Chicago Sinfonietta’s ’13-14 Season Opener (review)

By on September 16, 2013

Maestra Mei-Ann Chen of the Chicago Sinfonietta, photo by Ken Carl
Maestra Mei-Ann Chen of the Chicago Sinfonietta, photo by Ken Carl

Can classical music and hip hop dance truly be friends?

I don’t know…

…but the Chicago Sinfonietta had the guts to try it in its opening performance for the 2013-14 season at Symphony Center Saturday night. The first half of the evening was a fascinating salad of Swan Lake, Hip Hop Dance, symphonic Americana, and Aram Khachaturian.

I’ve seen something like this once before, when Rockford Dance Company collaborated with local hip hop artists in a brand new Rite of Spring last April.

Having grown up a ballet dancer, the melodies and standard rhythmic interpretations of Swan Lake are ingrained in me, and it was really intriguing to see the music interpreted by dancers with little to no ballet background. I expected the combination of the famous 19th Century Euro-dramatic Swan Lake with two movements from American Florence Price’s Symphony in E minor to be off-putting, but the sweeping crescendos of Tchaikovsky’s score were a surprisingly pleasant bedfellow to the Joplin-esque passages of Price’s 1933 composition.

In some ways I thought Rockford Dance Company’s Rite was a more successful collaboration, if only because the full 80+ piece Sinfonietta only left about five feet of depth for the dancers onstage. The apparent lack of depth limited the scope of choreographic possibilities, so at times the dancing fell flat.

That’s not to say it was bad; this show was ultimately about the Sinfonietta, and this collaboration with hip hop crews FootworKINGz (pictured below) and Kuumba Lynx is exactly in line with their mission of “forming unique cultural connections through the universal language of symphonic music.”

In that sense, I’d say Saturday’s performance was wildly successful.

Members of FootworKINGz

A look out into the crowd proved that collaborations like this are important in the ongoing effort to expand arts audiences.  I’ve been to plenty of orchestra concerts, and this was perhaps the most diverse audience I’ve seen at Symphony Center.  Sinfonietta patrons were exposed to a style of dance they’ve likely never seen. Meanwhile, friends and fans of FootworKINGz and parents of the young Kuumba Lynx dancers were given the opportunity to experience a rarely heard and amazingly beautiful Rachmaninoff Symphonic Dances.  Continually pushing the envelope of what and who belongs together in performance is how we’re all going to survive.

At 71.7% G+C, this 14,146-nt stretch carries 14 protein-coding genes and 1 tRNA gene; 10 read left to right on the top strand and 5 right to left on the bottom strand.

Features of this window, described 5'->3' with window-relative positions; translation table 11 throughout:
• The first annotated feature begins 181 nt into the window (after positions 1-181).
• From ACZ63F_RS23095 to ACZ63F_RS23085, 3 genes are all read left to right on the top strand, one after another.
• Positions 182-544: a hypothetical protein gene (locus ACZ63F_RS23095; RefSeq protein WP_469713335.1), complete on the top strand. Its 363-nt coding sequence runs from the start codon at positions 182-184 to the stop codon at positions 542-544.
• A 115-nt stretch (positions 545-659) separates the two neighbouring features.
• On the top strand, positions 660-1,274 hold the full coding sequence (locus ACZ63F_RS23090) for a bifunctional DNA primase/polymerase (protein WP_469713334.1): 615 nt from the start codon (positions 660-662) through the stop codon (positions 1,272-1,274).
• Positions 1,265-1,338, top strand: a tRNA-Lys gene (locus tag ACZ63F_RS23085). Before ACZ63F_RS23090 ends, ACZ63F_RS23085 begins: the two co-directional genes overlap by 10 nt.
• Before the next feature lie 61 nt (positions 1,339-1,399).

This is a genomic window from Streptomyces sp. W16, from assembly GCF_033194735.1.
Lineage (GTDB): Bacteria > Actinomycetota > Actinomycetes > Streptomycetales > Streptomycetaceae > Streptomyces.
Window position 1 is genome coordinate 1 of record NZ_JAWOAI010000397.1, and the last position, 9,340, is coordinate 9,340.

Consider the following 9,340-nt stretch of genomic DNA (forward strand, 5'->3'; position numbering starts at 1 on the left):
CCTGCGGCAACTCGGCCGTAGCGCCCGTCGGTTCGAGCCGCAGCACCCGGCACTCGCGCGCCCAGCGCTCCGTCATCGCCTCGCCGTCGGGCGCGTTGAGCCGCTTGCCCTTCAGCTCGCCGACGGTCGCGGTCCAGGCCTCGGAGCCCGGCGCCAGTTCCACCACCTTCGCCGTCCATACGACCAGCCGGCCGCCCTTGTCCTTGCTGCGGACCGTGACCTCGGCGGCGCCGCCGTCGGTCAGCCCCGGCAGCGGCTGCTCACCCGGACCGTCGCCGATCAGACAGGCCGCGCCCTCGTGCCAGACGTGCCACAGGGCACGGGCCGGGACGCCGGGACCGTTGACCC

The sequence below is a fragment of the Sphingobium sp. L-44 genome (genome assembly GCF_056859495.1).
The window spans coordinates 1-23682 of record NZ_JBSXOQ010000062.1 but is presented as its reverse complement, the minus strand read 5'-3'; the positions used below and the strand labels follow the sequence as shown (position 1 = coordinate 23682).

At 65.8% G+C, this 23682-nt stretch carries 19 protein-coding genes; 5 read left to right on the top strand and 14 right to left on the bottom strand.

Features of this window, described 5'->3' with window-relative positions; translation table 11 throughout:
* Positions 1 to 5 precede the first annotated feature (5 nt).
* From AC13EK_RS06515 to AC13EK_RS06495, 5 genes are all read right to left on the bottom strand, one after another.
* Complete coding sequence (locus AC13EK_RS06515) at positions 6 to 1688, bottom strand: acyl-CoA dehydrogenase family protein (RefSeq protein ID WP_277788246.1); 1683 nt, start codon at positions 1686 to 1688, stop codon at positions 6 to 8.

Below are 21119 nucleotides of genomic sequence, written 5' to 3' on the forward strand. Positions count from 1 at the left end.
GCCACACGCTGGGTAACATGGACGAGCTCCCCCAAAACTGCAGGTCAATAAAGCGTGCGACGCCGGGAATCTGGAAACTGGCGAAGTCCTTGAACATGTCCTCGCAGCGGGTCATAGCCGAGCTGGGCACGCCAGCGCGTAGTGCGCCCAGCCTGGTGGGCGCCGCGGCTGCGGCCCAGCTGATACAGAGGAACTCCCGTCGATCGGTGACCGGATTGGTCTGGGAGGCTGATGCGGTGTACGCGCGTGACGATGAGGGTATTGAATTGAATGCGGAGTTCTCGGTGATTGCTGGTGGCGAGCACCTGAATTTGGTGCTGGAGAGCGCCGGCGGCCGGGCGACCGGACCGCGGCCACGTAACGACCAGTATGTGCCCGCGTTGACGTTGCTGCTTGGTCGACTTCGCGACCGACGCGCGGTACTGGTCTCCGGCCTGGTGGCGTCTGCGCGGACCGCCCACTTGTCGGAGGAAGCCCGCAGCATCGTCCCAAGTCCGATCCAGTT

At times it was awkward – the dancing and music didn’t always get along, the audience didn’t know you’re not supposed to take pictures or clap between movements – but I suppose that’s all part of us getting to know one another.  High School sweethearts are awkward at first too, but sometimes they become life long partners.

Lauren Warnecke is a freelance dance writer and critic based in Chicago, IL, currently writing at the Chicago Tribune, and formerly for SeeChicagoDance and Windy City Times. Additionally Lauren contributes regularly to Chicago Magazine and Createquity, and has credits at Dance Magazine, Huffington Post, and more. Lauren is the founder and editor-in-chief of artintercepts.org. In addition to writing, Lauren is an adjunct instructor at Loyola University Chicago in the Dance and Exercise Science programs, and teaches yoga, indoor cycling, and aquatic fitness at XSport Fitness locations around Chicago. She has created presentations, courses and curricula for universities, professional, and pre-professional organizations; presented at national and international conferences; and, for over a decade, managed extra-curricular arts programs for youth and adults in the non-profit sector. She is certified in a few random things, including the Cecchetti Method, olympic weightlifting, personal training and urban composting. Tweet Lauren @artintercepts.

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